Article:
Chris Bosh. Only five insiders believe Bosh will re-sign with Toronto. Yet, I view this as a positive sign for Raptors, because those five votes offset widespread speculation that Bosh is certain to leave this summer. The Raptors can pay him close to $30 million more than other teams over the length of a six-year contract, compared to the five years with smaller annual raises he would receive elsewhere. That $30 million cannot be dismissed amid gloomy projections of salary cutbacks when the next collective bargaining agreement is installed in 2011-12. Bosh may never be able to make up that money in future contracts.
"Here's the thing people don't know about him," an Eastern team president said of Bosh. "He wants to be a star. He wants to be the No. 1 guy."
If true, then that's another reason for him to remain with Toronto, as opposed to becoming the No. 2 option to Wade in Miami (or to Dirk Nowitzki in Dallas via a sign-and-trade).
Regardless of how Bosh may view himself, the prevailing opinion around the league is that he cannot be the top player of a championship team.
"I don't think Chris Bosh is a No. 1 guy," a Western personnel executive said. "For him to be really successful -- and he may not be willing to admit this -- he needs to be with another guy. If he goes to Miami, I think that fits his personality because Wade provides the best match [as a perimeter teammate] for him, but again, a lot of guys can't admit to things like that.
"Almost everybody at the top of this free-agent class is a wing player, but Bosh is the one big man that's coveted and could fit in with a lot of different teams," this Western exec added. "What I've heard through the grapevine is that the only cold-weather city he's going to consider playing in is Toronto."
So much of this free-agent forecasting takes on the sound of pop-psychology analysis, as the executives try to evaluate a player's ambitions as well as his style of play.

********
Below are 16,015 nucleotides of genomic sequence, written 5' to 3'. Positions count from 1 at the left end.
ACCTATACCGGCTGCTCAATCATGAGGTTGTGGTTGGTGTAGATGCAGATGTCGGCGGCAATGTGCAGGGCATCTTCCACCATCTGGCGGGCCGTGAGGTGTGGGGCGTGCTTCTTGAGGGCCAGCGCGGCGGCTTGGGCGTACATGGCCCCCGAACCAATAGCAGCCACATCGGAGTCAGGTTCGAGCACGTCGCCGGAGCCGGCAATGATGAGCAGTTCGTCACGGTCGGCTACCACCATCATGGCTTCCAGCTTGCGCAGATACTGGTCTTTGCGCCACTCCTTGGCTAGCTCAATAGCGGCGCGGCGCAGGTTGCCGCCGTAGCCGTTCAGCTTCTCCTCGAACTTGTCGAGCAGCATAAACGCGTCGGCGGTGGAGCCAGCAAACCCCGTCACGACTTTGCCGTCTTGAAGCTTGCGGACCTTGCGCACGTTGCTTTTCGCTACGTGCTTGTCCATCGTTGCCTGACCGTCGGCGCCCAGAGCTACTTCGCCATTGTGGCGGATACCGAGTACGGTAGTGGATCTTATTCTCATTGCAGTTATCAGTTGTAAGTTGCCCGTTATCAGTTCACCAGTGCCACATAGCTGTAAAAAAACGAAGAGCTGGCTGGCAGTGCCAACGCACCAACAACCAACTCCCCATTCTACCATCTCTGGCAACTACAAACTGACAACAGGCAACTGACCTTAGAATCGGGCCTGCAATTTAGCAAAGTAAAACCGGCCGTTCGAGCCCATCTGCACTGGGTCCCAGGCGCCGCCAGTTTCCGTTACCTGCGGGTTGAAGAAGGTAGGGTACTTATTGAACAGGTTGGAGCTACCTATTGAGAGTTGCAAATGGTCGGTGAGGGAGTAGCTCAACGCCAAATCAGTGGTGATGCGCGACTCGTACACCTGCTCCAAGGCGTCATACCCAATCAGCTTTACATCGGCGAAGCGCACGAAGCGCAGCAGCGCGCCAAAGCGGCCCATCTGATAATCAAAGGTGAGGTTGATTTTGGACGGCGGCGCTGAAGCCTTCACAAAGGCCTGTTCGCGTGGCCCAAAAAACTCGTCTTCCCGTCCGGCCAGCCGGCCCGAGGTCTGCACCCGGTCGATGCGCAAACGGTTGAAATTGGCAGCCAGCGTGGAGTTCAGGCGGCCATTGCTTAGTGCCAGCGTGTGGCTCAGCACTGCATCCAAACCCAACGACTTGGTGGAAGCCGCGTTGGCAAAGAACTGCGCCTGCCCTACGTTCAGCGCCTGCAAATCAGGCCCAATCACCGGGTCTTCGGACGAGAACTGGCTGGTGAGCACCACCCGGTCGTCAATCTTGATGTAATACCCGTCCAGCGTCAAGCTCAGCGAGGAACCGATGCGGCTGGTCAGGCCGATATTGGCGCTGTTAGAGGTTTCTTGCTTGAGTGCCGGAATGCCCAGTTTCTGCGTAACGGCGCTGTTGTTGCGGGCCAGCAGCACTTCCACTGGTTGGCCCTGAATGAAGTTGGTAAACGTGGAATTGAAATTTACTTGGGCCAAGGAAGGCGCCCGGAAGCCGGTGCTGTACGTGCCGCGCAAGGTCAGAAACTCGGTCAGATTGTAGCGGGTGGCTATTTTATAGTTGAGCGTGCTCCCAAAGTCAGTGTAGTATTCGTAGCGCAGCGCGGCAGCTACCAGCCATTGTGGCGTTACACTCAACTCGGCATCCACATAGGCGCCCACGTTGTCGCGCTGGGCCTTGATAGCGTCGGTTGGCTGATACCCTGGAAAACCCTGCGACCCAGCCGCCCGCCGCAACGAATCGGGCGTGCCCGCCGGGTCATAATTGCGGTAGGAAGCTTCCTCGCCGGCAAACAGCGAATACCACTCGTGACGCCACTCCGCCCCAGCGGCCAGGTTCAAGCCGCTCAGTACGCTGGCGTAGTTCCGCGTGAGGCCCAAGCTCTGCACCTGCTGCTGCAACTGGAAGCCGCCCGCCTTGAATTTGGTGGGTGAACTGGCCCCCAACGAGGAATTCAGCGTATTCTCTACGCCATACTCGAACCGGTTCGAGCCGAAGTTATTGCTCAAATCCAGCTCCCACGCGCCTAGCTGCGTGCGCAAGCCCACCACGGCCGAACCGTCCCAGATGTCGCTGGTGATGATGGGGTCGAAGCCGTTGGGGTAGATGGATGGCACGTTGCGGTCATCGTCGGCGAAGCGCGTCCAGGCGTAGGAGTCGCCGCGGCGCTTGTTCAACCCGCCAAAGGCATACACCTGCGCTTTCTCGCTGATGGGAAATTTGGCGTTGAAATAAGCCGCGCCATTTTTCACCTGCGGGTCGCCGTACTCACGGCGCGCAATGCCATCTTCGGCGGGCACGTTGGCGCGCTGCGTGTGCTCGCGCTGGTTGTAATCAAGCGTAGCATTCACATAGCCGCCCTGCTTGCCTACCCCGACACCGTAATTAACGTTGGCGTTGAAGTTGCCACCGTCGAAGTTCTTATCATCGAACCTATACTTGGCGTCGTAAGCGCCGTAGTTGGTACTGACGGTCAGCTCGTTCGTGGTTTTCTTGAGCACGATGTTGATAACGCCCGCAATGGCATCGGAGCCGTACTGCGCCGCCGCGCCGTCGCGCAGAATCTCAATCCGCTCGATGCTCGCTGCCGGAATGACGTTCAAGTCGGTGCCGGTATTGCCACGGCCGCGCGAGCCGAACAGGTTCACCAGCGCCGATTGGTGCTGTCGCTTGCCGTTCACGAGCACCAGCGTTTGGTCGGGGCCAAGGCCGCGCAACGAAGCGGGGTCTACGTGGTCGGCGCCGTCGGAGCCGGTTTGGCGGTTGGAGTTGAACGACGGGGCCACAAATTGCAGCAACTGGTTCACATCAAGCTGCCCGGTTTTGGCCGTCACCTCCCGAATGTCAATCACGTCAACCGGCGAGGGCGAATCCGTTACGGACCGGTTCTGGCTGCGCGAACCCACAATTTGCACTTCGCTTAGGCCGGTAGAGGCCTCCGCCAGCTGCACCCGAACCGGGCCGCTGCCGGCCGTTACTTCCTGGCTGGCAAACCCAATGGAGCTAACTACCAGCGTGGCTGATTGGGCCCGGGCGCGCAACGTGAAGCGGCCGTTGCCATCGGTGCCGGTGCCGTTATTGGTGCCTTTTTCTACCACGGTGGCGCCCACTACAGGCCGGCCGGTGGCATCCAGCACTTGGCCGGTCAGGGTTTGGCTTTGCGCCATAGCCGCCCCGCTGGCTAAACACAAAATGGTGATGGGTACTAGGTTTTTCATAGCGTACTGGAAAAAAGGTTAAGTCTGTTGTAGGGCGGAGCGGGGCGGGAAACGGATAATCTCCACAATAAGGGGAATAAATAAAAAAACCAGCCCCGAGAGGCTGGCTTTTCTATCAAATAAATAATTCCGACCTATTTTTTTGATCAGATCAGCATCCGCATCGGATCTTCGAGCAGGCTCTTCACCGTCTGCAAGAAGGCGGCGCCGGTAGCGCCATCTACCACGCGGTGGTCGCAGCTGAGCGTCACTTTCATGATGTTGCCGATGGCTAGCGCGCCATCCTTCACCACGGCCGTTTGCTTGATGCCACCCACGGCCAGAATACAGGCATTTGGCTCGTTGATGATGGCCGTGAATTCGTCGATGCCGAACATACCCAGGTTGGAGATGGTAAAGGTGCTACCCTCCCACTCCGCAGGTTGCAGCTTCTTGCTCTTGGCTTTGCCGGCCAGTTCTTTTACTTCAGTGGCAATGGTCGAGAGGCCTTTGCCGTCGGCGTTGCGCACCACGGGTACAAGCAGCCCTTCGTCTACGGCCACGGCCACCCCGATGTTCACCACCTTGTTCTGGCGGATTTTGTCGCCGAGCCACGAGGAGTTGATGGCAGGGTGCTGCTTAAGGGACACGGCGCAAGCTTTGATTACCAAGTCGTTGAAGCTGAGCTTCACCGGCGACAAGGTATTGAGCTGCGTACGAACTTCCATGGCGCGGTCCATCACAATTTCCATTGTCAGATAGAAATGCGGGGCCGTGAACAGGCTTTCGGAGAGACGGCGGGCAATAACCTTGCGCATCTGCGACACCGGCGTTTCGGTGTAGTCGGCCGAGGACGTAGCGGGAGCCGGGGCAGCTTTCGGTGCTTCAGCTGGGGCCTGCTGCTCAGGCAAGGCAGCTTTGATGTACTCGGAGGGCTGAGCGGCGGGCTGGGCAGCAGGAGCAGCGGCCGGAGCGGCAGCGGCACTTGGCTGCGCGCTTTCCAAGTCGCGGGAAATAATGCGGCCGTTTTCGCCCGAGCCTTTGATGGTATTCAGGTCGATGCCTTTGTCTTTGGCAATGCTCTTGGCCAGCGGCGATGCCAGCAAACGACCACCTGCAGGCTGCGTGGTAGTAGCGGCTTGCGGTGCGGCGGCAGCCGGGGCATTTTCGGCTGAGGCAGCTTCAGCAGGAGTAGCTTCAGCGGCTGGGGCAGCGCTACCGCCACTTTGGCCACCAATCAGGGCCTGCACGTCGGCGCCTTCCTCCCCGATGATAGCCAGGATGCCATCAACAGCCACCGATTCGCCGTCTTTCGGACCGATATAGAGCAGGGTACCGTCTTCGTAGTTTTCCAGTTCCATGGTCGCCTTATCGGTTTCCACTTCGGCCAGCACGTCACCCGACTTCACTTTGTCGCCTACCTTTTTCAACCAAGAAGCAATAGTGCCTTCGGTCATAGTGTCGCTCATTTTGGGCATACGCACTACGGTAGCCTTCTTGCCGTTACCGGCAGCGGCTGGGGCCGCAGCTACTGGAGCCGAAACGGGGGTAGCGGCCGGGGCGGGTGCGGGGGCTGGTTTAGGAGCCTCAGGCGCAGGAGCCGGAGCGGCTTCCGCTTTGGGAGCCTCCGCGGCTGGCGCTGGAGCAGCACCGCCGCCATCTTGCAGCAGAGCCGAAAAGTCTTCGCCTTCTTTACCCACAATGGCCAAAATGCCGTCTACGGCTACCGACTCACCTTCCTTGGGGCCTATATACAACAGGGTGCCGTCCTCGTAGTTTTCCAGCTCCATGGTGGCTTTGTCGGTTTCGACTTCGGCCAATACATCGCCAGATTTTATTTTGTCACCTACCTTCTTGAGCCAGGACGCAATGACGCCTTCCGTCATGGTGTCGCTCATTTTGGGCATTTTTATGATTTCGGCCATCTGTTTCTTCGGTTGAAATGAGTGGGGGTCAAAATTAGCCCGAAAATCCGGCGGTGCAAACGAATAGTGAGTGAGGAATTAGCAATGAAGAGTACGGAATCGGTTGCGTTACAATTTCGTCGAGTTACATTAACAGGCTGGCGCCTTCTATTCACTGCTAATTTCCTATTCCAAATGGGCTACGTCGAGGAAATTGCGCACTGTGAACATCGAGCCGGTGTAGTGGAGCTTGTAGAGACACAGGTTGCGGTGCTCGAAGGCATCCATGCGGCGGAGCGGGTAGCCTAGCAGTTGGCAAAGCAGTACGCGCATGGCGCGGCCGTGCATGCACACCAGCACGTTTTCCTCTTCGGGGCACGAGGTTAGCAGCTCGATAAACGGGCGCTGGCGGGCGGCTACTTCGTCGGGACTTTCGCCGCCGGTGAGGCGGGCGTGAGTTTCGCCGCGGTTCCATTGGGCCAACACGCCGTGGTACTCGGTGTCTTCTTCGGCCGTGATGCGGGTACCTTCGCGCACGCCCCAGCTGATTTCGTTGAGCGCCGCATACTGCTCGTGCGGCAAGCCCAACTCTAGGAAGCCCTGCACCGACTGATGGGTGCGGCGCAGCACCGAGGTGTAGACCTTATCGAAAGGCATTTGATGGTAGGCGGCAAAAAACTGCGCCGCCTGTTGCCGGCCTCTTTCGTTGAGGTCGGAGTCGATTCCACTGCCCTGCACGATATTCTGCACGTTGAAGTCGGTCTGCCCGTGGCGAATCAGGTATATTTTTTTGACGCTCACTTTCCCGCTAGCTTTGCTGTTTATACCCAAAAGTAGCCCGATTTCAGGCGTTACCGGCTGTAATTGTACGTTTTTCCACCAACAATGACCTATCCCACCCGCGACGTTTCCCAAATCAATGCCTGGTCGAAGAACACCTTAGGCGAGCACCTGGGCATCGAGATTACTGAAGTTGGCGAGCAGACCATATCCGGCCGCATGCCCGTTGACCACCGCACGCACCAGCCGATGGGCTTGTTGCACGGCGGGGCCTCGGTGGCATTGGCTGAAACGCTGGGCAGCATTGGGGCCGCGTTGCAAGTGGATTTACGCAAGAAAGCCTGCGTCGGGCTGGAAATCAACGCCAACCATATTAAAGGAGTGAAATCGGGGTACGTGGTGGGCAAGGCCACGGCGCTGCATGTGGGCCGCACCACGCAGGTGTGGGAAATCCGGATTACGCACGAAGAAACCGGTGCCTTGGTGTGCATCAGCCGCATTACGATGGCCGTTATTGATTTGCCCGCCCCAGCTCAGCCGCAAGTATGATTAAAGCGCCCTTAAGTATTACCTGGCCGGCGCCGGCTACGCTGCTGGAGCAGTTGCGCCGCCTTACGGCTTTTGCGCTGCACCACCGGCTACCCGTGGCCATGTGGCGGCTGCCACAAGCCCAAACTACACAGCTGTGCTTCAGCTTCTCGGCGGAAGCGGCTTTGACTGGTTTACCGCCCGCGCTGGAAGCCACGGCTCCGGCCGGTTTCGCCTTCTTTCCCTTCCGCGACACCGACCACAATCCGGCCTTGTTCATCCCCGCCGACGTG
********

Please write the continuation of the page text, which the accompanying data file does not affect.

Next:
"He could stay because they can pay him more than anyone," an Eastern team executive said of Bosh. "I always say it takes more for a guy to leave than to stay. With Bosh, you've got to give the guy the max or he's walking, but he's not a max player, I don't think. On the other hand, I really don't think he wants to carry a team. He says otherwise, and it sounds like he loves being the [No. 1] guy in Toronto, but I'm not buying that. I personally think he doesn't want to carry a contending team day after day, that he doesn't want that pressure. So looking at it that way, I could see him playing with Wade or Derrick Rose [of the Bulls, who have the cap space to make a run at Bosh]."
"I think he gets lured down to South Beach," said an agent, who obviously doesn't represent Bosh. "I think his emotions are up and down, that he likes it up there. But I really don't think Toronto is going to max him out. The owners are going to have a new definition of who a max guy is, and there are only eight or nine players who are at that [level]. Pau Gasol is not max, Antawn Jamison got the max when he was at Golden State, [Andrei] Kirilenko got it [from Utah]. And those deals bit those teams in the [butt] because those guys are not major stars. The max is for Tim Duncan, LeBron, D-Wade, Kobe Bryant -- that echelon. As an agent, I want as much money as I can get, but I'm telling you how the owners are looking at it."
If Bosh decides this summer he isn't going to stay in Toronto, added the agent, "I do know that Toronto will explore sign-and-trades for him so they get something in return. That's where they feel comfortable, and they probably have told his [agent] that, so that he won't just jump ship."